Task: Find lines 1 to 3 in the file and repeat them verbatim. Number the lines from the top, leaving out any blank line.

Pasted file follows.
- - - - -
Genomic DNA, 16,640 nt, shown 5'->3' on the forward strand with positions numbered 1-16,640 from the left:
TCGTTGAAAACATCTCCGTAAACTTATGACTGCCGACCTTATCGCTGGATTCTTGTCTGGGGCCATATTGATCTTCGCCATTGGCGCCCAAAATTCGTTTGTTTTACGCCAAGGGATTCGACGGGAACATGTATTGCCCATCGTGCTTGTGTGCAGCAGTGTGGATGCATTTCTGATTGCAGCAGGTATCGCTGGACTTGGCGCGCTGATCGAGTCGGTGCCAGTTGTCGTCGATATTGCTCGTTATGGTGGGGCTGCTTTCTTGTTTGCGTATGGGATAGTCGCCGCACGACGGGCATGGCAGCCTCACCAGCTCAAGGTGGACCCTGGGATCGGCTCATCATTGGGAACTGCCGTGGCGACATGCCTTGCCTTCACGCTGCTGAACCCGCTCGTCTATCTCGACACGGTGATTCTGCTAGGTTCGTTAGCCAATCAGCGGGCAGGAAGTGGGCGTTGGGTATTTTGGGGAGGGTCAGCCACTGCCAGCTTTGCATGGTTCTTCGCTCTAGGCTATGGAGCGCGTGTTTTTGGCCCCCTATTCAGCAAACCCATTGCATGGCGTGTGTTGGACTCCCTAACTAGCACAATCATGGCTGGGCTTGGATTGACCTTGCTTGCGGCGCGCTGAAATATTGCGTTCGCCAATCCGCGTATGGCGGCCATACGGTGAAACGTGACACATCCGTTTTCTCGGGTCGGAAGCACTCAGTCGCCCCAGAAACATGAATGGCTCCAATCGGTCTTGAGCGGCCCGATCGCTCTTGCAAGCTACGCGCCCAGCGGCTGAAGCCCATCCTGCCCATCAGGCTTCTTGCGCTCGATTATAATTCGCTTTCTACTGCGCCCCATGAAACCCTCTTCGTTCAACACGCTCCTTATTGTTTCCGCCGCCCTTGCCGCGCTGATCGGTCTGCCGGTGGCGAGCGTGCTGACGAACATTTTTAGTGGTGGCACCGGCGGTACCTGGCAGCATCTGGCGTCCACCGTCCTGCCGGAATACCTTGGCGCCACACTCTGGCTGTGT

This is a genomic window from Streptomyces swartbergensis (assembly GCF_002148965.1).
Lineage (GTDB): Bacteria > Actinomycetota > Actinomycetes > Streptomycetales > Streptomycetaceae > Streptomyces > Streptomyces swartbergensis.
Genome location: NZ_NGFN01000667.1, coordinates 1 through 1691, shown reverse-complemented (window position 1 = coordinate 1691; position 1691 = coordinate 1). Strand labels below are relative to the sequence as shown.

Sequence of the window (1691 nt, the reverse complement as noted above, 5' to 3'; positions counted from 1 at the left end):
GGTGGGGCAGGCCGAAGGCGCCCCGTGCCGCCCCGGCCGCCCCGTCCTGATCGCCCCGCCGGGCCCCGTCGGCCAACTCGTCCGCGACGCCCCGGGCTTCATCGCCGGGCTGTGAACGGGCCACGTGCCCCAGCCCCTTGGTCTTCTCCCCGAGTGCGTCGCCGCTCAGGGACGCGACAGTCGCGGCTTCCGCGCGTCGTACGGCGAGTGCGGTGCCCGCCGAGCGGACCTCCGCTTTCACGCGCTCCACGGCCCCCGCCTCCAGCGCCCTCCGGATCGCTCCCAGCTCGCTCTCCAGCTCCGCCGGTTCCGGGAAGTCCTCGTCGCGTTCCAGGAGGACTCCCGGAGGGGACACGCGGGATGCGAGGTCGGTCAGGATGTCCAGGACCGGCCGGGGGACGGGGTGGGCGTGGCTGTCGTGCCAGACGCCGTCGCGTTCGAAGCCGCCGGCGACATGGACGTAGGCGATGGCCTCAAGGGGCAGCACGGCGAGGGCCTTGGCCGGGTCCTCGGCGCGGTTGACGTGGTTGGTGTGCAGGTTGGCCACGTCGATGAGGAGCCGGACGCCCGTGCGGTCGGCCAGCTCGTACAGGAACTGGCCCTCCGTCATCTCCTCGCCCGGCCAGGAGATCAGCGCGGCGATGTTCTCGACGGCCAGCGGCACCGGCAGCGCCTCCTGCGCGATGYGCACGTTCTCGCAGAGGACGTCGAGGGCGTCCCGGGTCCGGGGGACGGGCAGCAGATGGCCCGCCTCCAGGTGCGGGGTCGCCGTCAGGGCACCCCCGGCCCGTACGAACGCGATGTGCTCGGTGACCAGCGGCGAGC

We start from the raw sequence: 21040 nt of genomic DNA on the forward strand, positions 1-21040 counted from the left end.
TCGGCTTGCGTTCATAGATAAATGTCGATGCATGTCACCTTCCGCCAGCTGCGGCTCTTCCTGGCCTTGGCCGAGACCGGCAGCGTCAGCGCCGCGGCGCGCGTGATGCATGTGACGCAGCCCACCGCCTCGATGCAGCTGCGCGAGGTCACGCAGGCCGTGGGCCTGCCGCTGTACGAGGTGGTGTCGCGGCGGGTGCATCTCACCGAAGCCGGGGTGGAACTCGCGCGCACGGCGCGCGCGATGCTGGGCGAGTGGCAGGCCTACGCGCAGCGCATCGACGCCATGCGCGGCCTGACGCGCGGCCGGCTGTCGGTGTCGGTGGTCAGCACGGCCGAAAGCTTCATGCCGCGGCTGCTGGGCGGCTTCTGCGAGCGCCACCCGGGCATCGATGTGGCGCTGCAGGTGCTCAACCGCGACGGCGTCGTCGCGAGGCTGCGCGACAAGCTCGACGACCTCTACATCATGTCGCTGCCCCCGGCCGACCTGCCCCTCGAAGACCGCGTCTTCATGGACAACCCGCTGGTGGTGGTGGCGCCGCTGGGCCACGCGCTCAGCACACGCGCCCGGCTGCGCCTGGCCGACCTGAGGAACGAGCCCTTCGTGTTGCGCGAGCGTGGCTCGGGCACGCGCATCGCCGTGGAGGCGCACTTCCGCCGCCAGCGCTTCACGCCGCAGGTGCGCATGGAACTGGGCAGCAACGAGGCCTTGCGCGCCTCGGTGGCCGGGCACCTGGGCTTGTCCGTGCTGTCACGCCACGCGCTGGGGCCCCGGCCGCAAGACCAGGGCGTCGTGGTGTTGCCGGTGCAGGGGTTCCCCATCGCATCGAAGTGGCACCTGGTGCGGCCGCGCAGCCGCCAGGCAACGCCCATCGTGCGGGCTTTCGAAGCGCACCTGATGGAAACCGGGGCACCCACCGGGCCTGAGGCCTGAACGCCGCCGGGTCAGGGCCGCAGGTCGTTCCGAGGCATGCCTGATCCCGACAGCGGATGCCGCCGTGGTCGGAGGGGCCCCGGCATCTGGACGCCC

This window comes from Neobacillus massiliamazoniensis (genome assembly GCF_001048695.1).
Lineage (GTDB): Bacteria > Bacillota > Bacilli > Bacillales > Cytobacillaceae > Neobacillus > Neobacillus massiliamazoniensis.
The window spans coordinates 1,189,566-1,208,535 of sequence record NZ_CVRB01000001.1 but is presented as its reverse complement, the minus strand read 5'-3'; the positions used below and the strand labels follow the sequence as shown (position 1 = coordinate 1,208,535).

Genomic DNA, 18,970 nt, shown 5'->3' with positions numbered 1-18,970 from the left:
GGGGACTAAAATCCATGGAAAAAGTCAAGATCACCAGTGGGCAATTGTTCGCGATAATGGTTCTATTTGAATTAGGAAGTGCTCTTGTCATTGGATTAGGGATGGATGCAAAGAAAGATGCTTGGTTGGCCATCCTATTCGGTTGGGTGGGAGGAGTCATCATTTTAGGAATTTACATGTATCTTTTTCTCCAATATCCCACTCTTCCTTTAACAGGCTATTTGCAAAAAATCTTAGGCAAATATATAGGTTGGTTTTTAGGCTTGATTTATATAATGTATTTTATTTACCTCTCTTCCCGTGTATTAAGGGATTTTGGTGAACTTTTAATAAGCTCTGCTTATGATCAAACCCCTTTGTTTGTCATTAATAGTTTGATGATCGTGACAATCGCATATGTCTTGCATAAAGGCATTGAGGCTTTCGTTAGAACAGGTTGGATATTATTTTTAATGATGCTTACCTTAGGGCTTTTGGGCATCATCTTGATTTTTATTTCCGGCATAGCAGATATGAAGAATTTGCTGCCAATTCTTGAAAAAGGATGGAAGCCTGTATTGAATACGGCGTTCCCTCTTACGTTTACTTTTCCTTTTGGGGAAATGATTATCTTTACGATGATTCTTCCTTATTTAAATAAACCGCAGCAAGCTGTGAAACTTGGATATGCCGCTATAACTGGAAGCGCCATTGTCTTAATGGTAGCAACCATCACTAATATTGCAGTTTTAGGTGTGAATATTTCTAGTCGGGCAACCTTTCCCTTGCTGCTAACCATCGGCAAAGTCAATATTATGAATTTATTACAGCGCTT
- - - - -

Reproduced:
Genomic DNA, 16,640 nt, shown 5'->3' on the forward strand with positions numbered 1-16,640 from the left:
TCGTTGAAAACATCTCCGTAAACTTATGACTGCCGACCTTATCGCTGGATTCTTGTCTGGGGCCATATTGATCTTCGCCATTGGCGCCCAAAATTCGTTTGTTTTACGCCAAGGGATTCGACGGGAACATGTATTGCCCATCGTGCTTGTGTGCAGCAGTGTGGATGCATTTCTGATTGCAGCAGGTATCGCTGGACTTGGCGCGCTGATCGAGTCGGTGCCAGTTGTCGTCGATATTGCTCGTTATGGTGGGGCTGCTTTCTTGTTTGCGTATGGGATAGTCGCCGCACGACGGGCATGGCAGCCTCACCAGCTCAAGGTGGACCCTGGGATCGGCTCATCATTGGGAACTGCCGTGGCGACATGCCTTGCCTTCACGCTGCTGAACCCGCTCGTCTATCTCGACACGGTGATTCTGCTAGGTTCGTTAGCCAATCAGCGGGCAGGAAGTGGGCGTTGGGTATTTTGGGGAGGGTCAGCCACTGCCAGCTTTGCATGGTTCTTCGCTCTAGGCTATGGAGCGCGTGTTTTTGGCCCCCTATTCAGCAAACCCATTGCATGGCGTGTGTTGGACTCCCTAACTAGCACAATCATGGCTGGGCTTGGATTGACCTTGCTTGCGGCGCGCTGAAATATTGCGTTCGCCAATCCGCGTATGGCGGCCATACGGTGAAACGTGACACATCCGTTTTCTCGGGTCGGAAGCACTCAGTCGCCCCAGAAACATGAATGGCTCCAATCGGTCTTGAGCGGCCCGATCGCTCTTGCAAGCTACGCGCCCAGCGGCTGAAGCCCATCCTGCCCATCAGGCTTCTTGCGCTCGATTATAATTCGCTTTCTACTGCGCCCCATGAAACCCTCTTCGTTCAACACGCTCCTTATTGTTTCCGCCGCCCTTGCCGCGCTGATCGGTCTGCCGGTGGCGAGCGTGCTGACGAACATTTTTAGTGGTGGCACCGGCGGTACCTGGCAGCATCTGGCGTCCACCGTCCTGCCGGAATACCTTGGCGCCACACTCTGGCTGTGT

This is a genomic window from Streptomyces swartbergensis (assembly GCF_002148965.1).